Book Review: The Mormon Menace: Violence and Anti-Mormonism in the Postbellum South
Anti-Mormonism, Postbellum South, Church of Jesus Christ of Latter-day Saints
In readable, compelling prose, Patrick Mason provides scholars with a new angle of vision on early Mormonism. Despite a profusion of books on the faith, no previous author has done justice to Mormonism’s nineteenth-century southern experience. And though Mormon studies has recently tilted towards intellectual and cultural history, Mason keeps his analysis largely fixed on the social history themes that once defined the field. In Mason’s telling, southern anti-Mormonism resonated with national calls for polygamy’s suppression, but also featured regional variations that illuminate southern culture and Mormonism alike. Linking southern antipolygamy with broader anxieties about gender and race, Mason effectively sets anti-Mormon vitriol and violence in context. Indeed, southern violence, which made the section’s postbellum antiMormonism distinctive, is in turn made comprehensible when set against southern traditions of vigilantism.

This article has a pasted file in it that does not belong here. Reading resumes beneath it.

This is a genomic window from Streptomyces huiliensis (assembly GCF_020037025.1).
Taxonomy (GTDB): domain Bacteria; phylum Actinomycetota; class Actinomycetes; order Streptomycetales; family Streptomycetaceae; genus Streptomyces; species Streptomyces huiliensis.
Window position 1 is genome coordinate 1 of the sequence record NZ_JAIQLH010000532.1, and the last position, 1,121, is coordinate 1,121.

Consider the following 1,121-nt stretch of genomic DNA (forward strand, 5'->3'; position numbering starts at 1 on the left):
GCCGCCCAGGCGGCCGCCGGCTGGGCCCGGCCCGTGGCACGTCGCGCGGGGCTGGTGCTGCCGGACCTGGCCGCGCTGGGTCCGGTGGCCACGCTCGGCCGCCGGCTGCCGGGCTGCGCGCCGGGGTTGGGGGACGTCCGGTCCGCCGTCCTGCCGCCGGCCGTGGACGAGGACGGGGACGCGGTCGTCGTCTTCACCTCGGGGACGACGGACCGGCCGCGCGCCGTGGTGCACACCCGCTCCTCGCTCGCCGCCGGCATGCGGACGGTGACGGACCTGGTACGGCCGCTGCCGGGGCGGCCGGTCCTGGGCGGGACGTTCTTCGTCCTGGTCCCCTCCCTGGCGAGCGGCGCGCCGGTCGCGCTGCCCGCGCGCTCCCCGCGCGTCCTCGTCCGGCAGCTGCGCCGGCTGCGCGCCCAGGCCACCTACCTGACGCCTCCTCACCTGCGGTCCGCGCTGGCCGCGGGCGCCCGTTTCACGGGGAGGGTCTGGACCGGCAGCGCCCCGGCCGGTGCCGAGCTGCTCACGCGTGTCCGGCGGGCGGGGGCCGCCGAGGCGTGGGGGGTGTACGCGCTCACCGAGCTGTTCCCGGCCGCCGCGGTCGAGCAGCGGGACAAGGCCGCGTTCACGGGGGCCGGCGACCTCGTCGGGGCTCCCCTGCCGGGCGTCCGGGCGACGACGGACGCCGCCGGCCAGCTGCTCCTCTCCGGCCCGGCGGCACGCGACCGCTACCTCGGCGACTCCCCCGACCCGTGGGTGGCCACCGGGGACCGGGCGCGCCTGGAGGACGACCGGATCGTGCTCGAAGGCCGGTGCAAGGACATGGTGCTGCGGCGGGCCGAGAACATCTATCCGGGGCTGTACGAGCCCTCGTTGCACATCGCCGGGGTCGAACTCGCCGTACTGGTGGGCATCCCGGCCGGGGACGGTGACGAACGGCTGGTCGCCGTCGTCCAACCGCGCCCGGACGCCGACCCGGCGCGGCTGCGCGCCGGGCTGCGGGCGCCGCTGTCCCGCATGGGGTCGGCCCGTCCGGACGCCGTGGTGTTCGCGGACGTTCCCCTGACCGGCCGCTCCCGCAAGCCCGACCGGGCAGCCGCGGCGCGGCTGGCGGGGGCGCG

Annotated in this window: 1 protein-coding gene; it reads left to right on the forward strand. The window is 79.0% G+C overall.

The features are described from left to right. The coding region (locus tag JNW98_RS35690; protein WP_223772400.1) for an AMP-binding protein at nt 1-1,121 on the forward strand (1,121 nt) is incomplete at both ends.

Original Publication Citation
The Mormon Menace: Violence and Anti-Mormonism in the Postbellum South, by Patrick Q. Mason, in Nova Religio: The Journal of Alternative and Emergent Religions 16, no. 4 (May 2013): 151-52.
BYU ScholarsArchive Citation
Fluham, J. Spencer, "Book Review: The Mormon Menace: Violence and Anti-Mormonism in the Postbellum South" (2013). Faculty Publications. 3577.
Nova Religio: The Journal of Alternative and Emergent Religions
Family, Home, and Social Sciences
© 2013 by The Regents of the University of California